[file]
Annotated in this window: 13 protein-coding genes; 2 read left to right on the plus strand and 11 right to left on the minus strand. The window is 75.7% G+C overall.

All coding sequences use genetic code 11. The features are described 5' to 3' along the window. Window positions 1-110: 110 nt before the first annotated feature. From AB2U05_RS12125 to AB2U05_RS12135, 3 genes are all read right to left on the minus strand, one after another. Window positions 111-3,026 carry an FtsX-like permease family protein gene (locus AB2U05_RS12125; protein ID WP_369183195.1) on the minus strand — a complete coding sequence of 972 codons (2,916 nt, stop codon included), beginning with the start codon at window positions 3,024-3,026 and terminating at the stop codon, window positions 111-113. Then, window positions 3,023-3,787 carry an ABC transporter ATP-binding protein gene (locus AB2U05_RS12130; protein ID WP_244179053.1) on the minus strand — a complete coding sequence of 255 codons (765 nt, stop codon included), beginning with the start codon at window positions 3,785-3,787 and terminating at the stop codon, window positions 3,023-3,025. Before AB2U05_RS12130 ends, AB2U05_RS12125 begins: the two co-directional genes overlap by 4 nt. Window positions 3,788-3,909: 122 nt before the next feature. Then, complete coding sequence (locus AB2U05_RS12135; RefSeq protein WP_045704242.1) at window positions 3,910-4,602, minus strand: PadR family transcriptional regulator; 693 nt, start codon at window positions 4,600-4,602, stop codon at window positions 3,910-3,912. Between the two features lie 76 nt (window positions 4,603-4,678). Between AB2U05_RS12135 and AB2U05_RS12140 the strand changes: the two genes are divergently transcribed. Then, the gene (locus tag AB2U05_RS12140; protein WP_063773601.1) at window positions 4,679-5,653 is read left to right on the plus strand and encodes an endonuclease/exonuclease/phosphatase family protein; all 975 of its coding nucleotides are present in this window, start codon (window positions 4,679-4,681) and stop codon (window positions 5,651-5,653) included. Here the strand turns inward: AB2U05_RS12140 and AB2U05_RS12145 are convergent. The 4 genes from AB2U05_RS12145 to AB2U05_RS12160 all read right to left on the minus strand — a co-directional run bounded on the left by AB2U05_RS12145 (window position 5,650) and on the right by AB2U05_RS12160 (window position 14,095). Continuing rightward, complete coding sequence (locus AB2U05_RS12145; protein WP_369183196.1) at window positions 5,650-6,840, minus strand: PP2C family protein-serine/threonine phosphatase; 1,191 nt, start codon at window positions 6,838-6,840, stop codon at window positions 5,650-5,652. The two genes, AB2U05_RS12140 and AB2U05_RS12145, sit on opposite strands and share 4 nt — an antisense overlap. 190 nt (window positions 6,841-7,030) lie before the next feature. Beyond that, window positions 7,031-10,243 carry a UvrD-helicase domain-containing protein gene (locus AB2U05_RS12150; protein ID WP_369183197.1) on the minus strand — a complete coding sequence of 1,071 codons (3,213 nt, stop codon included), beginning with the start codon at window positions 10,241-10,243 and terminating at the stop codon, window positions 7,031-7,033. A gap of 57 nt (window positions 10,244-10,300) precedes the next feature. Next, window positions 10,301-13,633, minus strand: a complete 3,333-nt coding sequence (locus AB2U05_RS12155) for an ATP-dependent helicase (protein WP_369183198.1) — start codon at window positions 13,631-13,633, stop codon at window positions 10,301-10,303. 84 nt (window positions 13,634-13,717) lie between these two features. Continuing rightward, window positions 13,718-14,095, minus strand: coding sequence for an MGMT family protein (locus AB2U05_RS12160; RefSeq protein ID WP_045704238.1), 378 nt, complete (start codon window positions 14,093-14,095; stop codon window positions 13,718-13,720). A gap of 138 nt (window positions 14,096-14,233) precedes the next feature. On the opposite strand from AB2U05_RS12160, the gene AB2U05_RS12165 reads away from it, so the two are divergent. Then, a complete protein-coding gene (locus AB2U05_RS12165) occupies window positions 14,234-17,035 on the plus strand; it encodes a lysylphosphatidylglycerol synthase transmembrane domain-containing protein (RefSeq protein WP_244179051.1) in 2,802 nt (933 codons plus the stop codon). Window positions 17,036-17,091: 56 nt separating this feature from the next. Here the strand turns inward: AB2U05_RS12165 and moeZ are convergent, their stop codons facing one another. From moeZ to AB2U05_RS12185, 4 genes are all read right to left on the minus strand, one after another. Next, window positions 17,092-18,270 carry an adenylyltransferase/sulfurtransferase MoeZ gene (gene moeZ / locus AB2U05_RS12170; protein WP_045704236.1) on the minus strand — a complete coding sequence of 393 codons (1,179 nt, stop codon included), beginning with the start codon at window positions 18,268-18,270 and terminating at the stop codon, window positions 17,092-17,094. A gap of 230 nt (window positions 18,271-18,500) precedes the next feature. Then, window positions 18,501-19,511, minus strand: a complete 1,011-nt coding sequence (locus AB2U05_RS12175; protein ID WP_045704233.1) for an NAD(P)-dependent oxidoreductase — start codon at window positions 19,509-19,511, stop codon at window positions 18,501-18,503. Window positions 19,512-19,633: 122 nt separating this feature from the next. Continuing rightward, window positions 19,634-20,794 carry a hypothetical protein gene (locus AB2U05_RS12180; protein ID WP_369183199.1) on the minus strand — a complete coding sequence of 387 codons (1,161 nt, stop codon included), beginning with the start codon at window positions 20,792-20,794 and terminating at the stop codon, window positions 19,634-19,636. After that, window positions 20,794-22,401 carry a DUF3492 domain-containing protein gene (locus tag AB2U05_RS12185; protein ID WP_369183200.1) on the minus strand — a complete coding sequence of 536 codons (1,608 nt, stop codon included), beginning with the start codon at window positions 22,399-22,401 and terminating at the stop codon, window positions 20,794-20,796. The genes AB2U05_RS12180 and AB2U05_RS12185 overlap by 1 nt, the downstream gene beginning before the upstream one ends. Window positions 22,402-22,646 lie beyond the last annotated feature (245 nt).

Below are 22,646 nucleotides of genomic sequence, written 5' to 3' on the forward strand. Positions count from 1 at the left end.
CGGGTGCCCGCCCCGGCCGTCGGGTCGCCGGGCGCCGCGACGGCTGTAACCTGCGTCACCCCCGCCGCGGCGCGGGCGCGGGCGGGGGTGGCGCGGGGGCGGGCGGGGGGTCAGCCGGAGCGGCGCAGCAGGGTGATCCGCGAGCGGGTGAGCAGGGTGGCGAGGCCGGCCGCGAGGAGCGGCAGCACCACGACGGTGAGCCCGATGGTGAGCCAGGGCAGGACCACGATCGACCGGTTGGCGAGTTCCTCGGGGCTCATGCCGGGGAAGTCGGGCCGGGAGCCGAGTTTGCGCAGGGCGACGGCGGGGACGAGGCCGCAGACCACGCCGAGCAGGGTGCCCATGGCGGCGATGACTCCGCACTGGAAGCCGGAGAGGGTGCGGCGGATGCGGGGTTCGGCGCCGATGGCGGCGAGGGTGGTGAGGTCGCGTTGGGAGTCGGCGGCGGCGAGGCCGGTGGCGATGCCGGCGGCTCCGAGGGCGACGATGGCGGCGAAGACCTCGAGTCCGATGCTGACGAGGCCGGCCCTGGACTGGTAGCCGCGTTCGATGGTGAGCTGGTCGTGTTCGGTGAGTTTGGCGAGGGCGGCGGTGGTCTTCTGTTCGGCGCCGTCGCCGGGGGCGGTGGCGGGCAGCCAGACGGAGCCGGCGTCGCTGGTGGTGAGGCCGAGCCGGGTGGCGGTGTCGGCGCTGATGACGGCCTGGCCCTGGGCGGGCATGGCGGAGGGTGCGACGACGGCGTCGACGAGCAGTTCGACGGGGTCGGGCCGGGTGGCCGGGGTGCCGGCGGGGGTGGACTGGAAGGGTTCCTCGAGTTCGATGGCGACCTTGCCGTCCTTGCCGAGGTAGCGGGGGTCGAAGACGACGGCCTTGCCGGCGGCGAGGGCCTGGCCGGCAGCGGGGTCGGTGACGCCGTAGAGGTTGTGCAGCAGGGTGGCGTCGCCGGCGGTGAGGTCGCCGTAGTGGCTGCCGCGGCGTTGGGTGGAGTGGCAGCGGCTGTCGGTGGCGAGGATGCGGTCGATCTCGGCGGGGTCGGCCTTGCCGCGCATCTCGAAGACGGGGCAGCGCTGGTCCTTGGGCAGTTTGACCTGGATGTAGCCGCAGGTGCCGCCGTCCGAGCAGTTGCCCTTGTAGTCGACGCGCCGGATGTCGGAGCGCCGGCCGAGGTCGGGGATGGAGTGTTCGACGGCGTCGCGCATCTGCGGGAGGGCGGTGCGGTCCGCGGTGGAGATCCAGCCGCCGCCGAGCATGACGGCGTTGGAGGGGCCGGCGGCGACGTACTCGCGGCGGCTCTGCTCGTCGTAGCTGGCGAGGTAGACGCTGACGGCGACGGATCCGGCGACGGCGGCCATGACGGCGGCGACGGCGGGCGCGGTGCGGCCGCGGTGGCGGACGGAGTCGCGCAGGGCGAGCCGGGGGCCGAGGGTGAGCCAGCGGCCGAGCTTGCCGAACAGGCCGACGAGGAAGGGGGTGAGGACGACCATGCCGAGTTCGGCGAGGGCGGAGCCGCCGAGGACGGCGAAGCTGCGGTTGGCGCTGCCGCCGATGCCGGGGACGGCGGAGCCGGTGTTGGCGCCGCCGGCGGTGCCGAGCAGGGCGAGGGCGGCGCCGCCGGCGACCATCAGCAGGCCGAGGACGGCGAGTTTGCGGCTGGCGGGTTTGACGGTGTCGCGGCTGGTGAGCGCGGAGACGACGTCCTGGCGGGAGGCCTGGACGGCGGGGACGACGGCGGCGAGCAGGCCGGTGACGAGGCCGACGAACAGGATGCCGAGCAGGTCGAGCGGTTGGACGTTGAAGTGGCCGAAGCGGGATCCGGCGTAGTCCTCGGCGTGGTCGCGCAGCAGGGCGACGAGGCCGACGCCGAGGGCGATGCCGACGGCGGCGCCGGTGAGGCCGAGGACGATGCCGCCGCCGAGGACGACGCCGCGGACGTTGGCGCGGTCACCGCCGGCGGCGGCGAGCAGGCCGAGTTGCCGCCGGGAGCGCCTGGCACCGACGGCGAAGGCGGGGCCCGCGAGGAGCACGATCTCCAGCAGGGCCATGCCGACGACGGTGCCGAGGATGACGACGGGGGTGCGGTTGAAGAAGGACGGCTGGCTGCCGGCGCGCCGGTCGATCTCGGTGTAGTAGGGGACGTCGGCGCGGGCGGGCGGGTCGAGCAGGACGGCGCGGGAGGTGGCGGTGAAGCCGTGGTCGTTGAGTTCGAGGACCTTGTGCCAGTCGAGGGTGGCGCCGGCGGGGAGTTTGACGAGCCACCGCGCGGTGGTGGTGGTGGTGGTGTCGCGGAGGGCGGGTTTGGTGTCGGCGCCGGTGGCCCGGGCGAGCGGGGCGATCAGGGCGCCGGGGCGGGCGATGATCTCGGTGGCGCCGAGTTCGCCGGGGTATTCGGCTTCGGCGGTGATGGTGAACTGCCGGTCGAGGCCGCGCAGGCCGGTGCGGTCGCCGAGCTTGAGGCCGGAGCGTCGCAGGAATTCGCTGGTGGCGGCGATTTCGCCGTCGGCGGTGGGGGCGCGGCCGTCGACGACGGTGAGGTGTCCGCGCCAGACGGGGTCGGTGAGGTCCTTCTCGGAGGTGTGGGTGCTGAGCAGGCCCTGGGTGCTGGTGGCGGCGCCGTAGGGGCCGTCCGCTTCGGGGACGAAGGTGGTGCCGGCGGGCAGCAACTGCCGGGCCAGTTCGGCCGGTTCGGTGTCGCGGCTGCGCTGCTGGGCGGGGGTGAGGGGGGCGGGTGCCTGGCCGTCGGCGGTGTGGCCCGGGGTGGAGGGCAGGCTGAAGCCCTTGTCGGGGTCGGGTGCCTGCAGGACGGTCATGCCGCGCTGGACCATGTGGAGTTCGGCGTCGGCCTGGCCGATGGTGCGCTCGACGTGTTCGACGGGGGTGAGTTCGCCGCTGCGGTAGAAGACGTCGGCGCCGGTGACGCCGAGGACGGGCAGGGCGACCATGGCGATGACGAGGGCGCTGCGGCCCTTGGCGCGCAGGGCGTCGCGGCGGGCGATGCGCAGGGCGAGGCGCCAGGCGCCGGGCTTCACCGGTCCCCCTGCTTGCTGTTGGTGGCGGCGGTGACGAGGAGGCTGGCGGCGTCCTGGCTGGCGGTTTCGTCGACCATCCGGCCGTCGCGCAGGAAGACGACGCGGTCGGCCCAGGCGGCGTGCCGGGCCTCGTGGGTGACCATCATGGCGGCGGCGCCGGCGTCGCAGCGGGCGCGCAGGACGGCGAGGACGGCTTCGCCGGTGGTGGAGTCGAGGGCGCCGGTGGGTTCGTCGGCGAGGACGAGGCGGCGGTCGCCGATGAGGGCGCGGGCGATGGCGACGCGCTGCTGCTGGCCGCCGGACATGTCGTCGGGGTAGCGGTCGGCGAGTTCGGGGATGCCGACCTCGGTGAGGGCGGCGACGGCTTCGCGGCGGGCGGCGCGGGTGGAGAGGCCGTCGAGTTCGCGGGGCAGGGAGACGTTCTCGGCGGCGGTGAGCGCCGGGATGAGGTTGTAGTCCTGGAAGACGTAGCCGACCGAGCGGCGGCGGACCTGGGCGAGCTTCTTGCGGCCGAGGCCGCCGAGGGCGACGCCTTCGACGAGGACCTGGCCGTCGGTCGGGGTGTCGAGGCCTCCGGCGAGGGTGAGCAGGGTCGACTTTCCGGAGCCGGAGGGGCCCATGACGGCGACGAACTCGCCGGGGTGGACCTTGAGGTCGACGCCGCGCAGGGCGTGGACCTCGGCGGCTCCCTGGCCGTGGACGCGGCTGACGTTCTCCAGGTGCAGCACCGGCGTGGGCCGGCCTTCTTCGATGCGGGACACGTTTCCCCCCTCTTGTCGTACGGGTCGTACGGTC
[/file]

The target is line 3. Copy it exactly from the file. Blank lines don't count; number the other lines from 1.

Below are 22,646 nucleotides of genomic sequence, written 5' to 3' on the forward strand. Positions count from 1 at the left end.